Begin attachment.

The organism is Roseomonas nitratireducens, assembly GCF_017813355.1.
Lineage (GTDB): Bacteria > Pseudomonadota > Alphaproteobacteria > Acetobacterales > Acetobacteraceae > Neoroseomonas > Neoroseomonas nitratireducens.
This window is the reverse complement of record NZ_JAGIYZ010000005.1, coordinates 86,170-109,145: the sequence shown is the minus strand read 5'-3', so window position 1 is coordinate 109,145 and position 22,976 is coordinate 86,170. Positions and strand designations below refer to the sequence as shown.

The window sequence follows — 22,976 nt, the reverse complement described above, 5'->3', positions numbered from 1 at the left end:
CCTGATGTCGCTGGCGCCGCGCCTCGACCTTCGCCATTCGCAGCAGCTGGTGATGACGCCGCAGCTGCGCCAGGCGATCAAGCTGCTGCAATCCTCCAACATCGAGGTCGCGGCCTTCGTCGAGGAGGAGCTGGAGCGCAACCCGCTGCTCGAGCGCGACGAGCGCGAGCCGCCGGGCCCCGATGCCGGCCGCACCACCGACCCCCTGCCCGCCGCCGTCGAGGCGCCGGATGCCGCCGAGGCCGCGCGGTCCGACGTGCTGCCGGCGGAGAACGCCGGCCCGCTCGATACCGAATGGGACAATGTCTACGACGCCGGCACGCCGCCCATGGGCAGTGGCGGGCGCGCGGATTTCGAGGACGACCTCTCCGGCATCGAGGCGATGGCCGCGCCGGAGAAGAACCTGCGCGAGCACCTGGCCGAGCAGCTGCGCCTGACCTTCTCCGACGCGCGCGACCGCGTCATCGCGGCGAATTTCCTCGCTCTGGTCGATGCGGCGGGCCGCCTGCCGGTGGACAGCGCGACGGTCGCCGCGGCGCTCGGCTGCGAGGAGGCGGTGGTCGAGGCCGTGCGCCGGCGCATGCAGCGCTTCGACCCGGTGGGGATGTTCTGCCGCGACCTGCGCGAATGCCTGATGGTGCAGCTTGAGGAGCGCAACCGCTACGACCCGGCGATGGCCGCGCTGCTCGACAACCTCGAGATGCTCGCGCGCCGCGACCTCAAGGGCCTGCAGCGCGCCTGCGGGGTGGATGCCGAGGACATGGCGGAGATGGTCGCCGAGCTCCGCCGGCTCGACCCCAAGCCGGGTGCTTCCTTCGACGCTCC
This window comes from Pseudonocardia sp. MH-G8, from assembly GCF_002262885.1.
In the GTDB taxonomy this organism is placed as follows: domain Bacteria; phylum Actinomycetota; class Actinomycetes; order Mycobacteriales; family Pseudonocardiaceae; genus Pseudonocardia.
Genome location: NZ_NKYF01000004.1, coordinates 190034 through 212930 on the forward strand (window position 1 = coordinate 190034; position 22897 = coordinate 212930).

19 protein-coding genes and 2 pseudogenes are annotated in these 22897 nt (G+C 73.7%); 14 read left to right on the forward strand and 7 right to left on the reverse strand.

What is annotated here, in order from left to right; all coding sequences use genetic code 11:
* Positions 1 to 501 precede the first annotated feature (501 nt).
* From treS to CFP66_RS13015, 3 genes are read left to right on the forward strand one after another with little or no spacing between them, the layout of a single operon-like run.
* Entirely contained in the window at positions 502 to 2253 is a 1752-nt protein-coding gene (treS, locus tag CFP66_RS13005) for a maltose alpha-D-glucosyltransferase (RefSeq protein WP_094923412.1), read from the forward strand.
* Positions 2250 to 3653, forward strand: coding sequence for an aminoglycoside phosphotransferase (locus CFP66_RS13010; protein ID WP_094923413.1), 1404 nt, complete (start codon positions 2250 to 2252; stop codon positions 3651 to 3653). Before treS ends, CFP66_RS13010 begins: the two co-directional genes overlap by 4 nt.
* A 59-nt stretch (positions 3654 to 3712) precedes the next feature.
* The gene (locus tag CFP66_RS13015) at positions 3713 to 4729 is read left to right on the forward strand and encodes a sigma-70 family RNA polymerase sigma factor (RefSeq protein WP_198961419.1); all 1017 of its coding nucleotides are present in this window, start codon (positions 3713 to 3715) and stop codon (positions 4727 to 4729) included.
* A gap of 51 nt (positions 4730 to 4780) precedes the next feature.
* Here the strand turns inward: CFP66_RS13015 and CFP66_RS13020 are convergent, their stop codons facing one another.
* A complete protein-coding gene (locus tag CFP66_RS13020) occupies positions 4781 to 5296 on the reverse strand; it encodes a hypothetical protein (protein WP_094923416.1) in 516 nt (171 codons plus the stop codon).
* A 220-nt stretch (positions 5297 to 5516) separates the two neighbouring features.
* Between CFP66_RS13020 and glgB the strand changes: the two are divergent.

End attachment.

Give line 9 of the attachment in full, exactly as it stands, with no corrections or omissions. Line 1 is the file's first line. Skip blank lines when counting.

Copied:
19 protein-coding genes and 2 pseudogenes are annotated in these 22897 nt (G+C 73.7%); 14 read left to right on the forward strand and 7 right to left on the reverse strand.